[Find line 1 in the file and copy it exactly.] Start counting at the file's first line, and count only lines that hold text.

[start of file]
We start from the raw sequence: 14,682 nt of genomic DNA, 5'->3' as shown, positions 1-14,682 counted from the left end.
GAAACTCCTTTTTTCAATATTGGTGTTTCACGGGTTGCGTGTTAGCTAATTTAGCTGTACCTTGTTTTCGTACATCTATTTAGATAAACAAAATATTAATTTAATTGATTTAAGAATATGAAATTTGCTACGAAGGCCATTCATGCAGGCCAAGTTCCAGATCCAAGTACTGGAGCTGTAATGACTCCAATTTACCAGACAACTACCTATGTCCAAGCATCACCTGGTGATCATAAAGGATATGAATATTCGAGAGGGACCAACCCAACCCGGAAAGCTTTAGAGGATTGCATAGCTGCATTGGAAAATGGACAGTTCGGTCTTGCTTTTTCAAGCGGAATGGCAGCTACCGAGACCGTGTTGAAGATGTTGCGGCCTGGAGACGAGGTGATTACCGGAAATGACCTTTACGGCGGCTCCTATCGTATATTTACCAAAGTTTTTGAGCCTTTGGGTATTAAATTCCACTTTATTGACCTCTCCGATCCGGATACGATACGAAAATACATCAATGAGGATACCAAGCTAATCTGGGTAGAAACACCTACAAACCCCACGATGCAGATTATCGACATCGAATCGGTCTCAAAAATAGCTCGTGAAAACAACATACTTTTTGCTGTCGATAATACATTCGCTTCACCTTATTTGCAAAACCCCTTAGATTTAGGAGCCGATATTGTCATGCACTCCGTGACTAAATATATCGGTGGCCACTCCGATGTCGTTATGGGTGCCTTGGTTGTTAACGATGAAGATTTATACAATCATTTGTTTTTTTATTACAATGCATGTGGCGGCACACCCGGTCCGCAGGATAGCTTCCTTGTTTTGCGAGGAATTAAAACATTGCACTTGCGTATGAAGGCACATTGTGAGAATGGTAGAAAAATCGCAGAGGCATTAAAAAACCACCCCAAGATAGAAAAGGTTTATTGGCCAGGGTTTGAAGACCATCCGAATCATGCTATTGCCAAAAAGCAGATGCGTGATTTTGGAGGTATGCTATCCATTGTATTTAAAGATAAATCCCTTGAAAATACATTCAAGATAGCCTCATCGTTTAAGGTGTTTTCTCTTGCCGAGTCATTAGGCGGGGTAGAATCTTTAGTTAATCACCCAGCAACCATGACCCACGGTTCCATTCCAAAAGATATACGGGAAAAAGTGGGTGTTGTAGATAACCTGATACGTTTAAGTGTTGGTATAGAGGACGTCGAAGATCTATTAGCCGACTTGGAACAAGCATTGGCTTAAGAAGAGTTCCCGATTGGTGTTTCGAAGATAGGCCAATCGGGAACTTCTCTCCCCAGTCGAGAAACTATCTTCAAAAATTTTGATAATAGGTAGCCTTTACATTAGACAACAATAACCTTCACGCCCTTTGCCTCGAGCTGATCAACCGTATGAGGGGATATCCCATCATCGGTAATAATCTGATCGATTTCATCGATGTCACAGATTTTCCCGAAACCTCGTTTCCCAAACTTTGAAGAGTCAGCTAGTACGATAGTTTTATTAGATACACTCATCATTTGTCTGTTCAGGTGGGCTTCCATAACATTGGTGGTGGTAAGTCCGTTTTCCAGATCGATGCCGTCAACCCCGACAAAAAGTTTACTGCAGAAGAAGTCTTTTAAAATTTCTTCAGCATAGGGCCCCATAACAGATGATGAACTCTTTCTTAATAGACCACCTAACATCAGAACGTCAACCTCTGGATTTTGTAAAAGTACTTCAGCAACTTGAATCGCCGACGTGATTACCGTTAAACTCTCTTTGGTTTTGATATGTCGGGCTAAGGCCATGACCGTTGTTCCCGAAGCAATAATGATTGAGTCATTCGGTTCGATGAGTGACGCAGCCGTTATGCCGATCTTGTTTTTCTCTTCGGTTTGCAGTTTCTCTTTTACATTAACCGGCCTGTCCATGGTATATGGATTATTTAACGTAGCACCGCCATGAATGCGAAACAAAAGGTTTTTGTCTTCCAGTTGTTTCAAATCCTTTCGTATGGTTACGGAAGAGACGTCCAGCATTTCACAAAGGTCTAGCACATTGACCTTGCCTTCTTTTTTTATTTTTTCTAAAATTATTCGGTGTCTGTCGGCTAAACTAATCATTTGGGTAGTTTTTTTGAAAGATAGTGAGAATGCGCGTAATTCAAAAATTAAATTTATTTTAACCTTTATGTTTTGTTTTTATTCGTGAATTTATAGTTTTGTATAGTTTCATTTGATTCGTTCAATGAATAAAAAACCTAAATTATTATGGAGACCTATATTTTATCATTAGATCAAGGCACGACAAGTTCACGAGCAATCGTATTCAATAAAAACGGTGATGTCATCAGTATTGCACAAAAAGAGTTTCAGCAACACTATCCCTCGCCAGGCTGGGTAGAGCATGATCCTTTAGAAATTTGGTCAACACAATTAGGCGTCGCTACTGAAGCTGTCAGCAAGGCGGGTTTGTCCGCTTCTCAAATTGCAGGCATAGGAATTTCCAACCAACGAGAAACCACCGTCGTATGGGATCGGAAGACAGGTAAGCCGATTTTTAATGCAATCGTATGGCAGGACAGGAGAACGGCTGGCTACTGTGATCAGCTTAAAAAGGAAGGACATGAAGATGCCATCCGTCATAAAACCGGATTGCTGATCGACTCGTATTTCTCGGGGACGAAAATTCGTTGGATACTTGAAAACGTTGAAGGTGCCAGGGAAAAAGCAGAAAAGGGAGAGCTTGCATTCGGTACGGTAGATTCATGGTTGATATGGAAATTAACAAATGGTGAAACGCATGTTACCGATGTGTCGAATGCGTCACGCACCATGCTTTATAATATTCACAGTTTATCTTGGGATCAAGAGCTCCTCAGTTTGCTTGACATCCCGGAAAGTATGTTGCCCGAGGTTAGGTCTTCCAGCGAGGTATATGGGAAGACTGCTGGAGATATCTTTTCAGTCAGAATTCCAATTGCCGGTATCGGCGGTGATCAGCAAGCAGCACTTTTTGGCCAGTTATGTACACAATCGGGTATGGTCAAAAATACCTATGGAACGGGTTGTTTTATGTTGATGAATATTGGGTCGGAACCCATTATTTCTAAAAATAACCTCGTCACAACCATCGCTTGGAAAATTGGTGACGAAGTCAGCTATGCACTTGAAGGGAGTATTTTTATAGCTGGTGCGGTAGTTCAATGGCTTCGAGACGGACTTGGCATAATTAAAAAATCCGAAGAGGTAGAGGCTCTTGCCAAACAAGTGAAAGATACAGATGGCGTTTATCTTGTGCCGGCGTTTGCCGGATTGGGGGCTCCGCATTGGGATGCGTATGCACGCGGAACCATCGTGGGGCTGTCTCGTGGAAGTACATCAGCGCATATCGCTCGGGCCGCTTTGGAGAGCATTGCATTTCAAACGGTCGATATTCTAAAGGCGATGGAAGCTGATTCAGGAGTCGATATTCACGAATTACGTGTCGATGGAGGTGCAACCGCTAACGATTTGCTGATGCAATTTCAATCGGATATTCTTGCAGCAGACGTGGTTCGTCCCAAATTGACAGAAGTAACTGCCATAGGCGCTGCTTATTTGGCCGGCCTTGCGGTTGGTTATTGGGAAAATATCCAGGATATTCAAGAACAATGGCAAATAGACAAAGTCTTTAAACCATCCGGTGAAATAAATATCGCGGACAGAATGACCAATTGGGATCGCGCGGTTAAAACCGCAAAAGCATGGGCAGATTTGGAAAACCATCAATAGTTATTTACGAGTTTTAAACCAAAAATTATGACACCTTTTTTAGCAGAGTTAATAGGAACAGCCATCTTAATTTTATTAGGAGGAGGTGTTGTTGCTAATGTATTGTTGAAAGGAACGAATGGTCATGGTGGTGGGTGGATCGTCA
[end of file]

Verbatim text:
We start from the raw sequence: 14,682 nt of genomic DNA, 5'->3' as shown, positions 1-14,682 counted from the left end.